15 Top Creative Writing Blogs That Are Actually Helpful

Join The Writers’ Academy as we sift through the huge pile of creative writing blogs online to bring you the very best 15 of the bunch.

Source: 15 Top Creative Writing Blogs That Are Actually Helpful

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16 Overall Favorite Books of 2016 — Brain Pickings

From loneliness to love to black holes, by way of Neil Gaiman, Annie Dillard, and Mary Oliver. To look back on any period of reading with the intention of selecting one’s favorite books is a curious two-way time machine — one must scoop the memory of a past and filter it through the sieve of…

via 16 Overall Favorite Books of 2016 — Brain Pickings

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10 Learnings from 10 Years of Brain Pickings – Brain Pickings

Fluid reflections on keeping a solid center.

Source: 10 Learnings from 10 Years of Brain Pickings – Brain Pickings

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Paterson review: Adam Driver’s poetic bus driver proves safe pair of hands | Film | The Guardian

Jim Jarmusch’s new movie is a quiet delight: the story of a gentle, artistic man and his wife which celebrates small-town life and dreams without patronising

Source: Paterson review: Adam Driver’s poetic bus driver proves safe pair of hands | Film | The Guardian

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The 27 Best Books on Writing

Writing is hard, and defining yourself as a writer can be even harder. Here’s our exhaustive list of the best books on writing when the blank page beckons.

Source: The 27 Best Books on Writing

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Patti Smith and her letter to Robert Mapplethorpe

Patti Smith Reads Her Beautiful Letter to Robert Mapplethorpe About How He Taught Her What It Means to Be an Artist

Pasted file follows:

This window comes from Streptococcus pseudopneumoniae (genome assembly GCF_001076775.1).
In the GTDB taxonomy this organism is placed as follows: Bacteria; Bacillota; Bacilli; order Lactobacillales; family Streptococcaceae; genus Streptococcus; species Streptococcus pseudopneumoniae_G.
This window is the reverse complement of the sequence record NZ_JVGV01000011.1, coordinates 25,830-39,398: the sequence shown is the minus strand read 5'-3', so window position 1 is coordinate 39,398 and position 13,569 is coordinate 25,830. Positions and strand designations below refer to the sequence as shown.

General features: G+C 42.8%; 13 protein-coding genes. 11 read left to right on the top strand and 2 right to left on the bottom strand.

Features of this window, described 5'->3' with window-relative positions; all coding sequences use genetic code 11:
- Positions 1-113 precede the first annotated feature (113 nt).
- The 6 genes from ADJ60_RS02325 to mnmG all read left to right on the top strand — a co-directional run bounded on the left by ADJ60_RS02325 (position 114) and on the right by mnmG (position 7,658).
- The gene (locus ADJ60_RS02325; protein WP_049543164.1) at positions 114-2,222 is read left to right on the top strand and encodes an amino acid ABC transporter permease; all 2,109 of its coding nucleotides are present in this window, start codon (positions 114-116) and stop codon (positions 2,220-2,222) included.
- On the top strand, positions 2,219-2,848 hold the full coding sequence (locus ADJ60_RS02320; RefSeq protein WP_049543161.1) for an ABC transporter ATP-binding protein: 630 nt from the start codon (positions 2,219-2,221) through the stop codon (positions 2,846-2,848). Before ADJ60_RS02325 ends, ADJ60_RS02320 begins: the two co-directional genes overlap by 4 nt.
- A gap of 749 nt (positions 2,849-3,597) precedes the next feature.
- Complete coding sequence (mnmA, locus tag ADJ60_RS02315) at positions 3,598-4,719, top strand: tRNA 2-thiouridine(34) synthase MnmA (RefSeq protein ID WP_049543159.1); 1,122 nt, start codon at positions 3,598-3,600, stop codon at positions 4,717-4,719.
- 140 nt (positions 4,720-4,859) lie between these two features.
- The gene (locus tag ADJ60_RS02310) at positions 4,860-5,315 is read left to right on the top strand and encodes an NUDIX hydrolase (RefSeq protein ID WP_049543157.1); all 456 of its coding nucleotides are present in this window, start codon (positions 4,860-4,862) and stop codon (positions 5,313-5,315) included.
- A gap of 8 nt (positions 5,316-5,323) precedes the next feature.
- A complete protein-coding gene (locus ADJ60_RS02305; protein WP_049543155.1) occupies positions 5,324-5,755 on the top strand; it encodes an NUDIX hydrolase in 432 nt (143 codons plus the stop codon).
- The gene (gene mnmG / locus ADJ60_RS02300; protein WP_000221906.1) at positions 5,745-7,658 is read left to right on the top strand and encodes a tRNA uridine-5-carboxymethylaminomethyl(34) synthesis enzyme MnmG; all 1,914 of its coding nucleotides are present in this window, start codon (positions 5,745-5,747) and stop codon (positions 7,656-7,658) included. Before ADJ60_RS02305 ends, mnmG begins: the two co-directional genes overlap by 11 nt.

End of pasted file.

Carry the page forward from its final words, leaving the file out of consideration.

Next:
“You drew me from the darkest period of my young life, sharing with me the sacred mystery of what it is to be an artist.”

Patti Smith Reads Her Beautiful Letter to Robert Mapplethorpe About How He Taught Her What It Means to Be an Artist

Robert Mapplethorpe (November 4, 1946–March 9, 1989) is best known for his iconic black-and-white photographs fusing starkness and sensitivity, but he was also a prolific artist who sketched, painted, and sculpted his way through life — a creature of irrepressible creative impulse, which he poured with vibrant vim into whatever medium moved him at a particular moment. Although his life was severed short by AIDS at the age of 42, Mapplethorpe left behind an impressive body of work — the product of his extraordinary work ethic. His most significant works are now collected in the lavish coffee table tome Robert Mapplethorpe: The Archive (public library) — a curatorial masterwork by the Getty Research Institute and a bittersweet dream come posthumously true for Mapplethorpe, who as a young artist most longed for a coffee table monograph of his own.

Robert Mapplethorpe: Ken Moody and Robert Sherman, 1984 (Getty Research Institute)
Robert Mapplethorpe: Ken Moody and Robert Sherman, 1984 (Getty Research Institute)

At a recent celebration of the book’s release at the Rizzoli Bookstore in New York, Patti Smith — who considered Mapplethorpe her creative soul mate, chronicled their coming of age as artists together in her magnificent memoir, and wrote the introduction to this new volume — spoke affectionately about Mapplethorpe’s singular contribution to visual culture, his uncommonly obsessive creative process, and his influence on her own ethos as an artist. She concluded with a reading of the beautiful, irrepressibly touching letter she wrote to her dear friend and muse as he lay dying — a letter he never got to read, but one that immortalizes his unrepeatable spirit and captures Smith’s eternal gratitude for everything he taught her about what it means to be an artist. Please enjoy: